Paleo-Friendly Foods Could Harm Your Health

I found this in my email inbox this morning, and thought my readers may find it interesting.  Enjoy!

From: The Healing Gourmet

Dear Best Immune Booster:

If you follow an ancestral diet, you’ve probably given up the consumption of grains. And that’s a good thing. Not only are grain-based foods unnecessary from a nutritional perspective, they also promote inflammation, contain anti-nutrients and contribute to leaky gut.

But what about the so-called “pseudograins” that are often used as a replacement? The most popular of these are quinoa, buckwheat and amaranth. And while these foods have a taste and texture that bears a resemblance to grains, they are actually the seeds of broadleaf plants and are biologically unrelated to grains.
They are often touted as a safe alternative.

Unfortunately, however, despite their despite their genetic differences and “healthy” reputation, pseudograins (including the wildly popular quinoa) can have many of the same health-harming effects as their grain-based counterparts.

Speaking from personal experience, I had eaten quinoa off and on for some time with no apparent ill effects. Then I had a meal with a quinoa side dish and experienced significant abdominal distress the next day. I didn’t attribute it to the quinoa, until the same thing happened after I consumed it again several weeks later.
As I dug into the research, I discovered that three of the compounds found in grains that are known to cause digestive and immune problems are also found in pseudograins.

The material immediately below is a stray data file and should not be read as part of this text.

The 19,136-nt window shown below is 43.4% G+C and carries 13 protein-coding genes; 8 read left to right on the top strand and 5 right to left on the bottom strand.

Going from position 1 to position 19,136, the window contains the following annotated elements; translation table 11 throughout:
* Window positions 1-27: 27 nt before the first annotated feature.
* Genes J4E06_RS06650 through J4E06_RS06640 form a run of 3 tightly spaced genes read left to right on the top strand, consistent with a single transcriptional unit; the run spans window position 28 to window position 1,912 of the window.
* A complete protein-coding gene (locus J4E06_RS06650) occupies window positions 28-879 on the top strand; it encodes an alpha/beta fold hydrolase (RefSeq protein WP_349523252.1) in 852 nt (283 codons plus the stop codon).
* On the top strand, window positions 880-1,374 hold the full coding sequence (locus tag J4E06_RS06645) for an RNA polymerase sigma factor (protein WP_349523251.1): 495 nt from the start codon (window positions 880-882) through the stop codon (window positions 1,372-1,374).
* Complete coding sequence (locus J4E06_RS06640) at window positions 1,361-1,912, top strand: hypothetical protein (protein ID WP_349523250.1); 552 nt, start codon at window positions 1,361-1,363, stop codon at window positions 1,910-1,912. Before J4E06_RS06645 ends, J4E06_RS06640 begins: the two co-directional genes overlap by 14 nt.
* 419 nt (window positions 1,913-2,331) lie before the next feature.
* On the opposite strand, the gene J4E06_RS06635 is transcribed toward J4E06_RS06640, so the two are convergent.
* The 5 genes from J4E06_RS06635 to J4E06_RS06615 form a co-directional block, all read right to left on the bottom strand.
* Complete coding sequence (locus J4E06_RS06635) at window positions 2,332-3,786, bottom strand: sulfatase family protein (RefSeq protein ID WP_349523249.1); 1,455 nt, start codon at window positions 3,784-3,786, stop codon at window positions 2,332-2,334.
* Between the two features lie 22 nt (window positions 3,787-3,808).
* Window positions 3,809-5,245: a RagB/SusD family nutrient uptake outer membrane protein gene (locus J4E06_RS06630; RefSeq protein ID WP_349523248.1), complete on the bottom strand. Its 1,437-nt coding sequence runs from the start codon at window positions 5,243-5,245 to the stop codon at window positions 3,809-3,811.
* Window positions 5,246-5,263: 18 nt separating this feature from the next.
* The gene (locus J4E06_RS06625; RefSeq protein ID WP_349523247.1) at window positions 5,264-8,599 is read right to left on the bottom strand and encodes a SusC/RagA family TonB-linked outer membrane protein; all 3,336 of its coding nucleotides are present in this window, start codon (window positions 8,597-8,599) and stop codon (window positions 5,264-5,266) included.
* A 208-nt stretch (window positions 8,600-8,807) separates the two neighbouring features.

For many people, these foods are NOT the best alternative to grains. And in some cases, they can be downright harmful. So let’s take a look at…
The Health-Harming Trifecta in “Paleo-Friendly” Pseudograins
The three potentially harmful compounds are lectins,saponins, and protease inhibitors.

Each of these are designed to protect the plant from being consumed. They do this by causing digestive irritation to the animal (or person) eating them. But the damage does necessarily end with a benign “belly ache”.

Take a look at the research on how these compounds can also damage the gut, promote inflammation and contribute to immune dysfunction (just like true grains):
  • Lectins are a type of protein that is a component of the plant’s natural defense mechanism. Lectins strongly interact with the proteins in gut cell membranes, increasing intestinal permeability. Once this occurs, lectins are able to pass through the “leaky gut” into the bloodstream. This contributes to systemic inflammation and increases the risk of autoimmune illness. While many foods contain lectins, those that are heat-stable (like the ones found in grains, pseudograins and legumes) appear to have the most harmful effects.
  • Saponins have a molecular structure similar to detergents. These compounds can interact and combine with cholesterol molecules in the cell membranes. This process also creates micro-tears in the gut, allowing a variety of harmful substances to leak into the bloodstream. Saponins can also damage the membrane of red blood cells, causing these cells to break down. What’s more, they act as adjuvants – triggers that can cause a cascading inflammatory and immune response.